Mark Dever recently said to his church, “If you don’t have friends in the church, you deprive us pastors of some of our best tools for reaching out to you, especially when you’re hurt or beginning to stray.” Many talk about “community” and “koinonia.” But what do these consist of, if not God-established, Christ-focused, Spirit-empowered friendships?
Friendship is one of the primary means of grace the Lord uses to keep church members growing in grace and bound to one another—like the sinews between muscles. Friendship helps church members to fight sin, disciple younger Christians, and spur one another on to love and good deeds. After all, friendship is a bond of mutual affection, trust, and commitment; and two individuals will most quickly influence one another within the context of such affection and trust. It’s a basic fact of human nature, I believe, that we more quickly believe and follow individuals whom we know love us and are committed to us. Likewise, we’ll take greater care in encouraging those whom we love. That’s what friendship affords. So a pastor who practices and encourages healthy friendships in his congregation is building transmission lines between individuals for the free exchange of gospel goods. Though he doesn’t focus on the local church itself, Michael Haykin raises this much overlooked topic for us in the context of Scripture and church history. Owen Strachan describes the importance of friendship between pastors and younger men for training ministers. Cory Megorden and Michael Lawrence, presenting complementary visions for small groups, show how Christian relationships help us fight sin and do the work of pastoral ministry. The two pieces on hospitality, which include contributions from Donald Whitney and Ken Sande, point to how important befriending strangers is for displaying the gospel. Brent Thomas introduces us to a good book on hospitality.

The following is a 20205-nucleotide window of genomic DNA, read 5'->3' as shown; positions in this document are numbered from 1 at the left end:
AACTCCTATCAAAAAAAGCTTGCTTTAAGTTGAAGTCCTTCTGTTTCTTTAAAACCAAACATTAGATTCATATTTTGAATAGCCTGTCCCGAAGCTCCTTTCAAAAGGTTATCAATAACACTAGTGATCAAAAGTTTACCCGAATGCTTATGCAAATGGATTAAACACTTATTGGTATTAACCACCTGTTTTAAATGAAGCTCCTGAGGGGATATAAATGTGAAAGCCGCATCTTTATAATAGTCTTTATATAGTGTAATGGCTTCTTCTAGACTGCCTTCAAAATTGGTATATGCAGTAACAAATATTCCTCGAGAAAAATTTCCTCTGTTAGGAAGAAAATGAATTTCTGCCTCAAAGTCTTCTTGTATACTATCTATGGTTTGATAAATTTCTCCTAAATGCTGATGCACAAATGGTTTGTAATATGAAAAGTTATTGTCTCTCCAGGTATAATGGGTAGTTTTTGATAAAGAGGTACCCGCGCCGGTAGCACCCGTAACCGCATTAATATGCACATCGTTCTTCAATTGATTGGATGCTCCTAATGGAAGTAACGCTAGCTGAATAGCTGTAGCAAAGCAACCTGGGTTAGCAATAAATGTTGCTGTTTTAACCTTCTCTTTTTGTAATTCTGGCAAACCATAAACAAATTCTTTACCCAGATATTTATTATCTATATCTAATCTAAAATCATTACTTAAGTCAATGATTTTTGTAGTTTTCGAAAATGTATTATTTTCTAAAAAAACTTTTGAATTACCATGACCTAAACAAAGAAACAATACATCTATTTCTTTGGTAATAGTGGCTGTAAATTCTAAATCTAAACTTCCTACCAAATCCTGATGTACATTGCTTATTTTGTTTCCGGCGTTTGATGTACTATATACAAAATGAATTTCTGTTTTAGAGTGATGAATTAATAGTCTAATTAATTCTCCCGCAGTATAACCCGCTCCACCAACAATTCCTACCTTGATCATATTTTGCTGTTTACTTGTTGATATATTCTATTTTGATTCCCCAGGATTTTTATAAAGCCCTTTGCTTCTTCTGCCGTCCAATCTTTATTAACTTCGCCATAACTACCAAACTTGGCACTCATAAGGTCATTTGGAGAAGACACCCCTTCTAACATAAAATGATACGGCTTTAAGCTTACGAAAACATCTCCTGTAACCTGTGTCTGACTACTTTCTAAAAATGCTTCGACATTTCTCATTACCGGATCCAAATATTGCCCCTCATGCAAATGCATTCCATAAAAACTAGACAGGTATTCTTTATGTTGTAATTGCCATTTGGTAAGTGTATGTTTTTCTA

Michael McKinley extends the conversation back to the Puritan’s uses of church membership. Greg Gilbert and Matt Schmucker close out the issue with two practical exhortations: get involved in your church, and take your church covenant seriously. In the end, it’s hard to do better than Michael W. Smith: “Friend’s are friends forever, if the Lord’s the Lord of them.”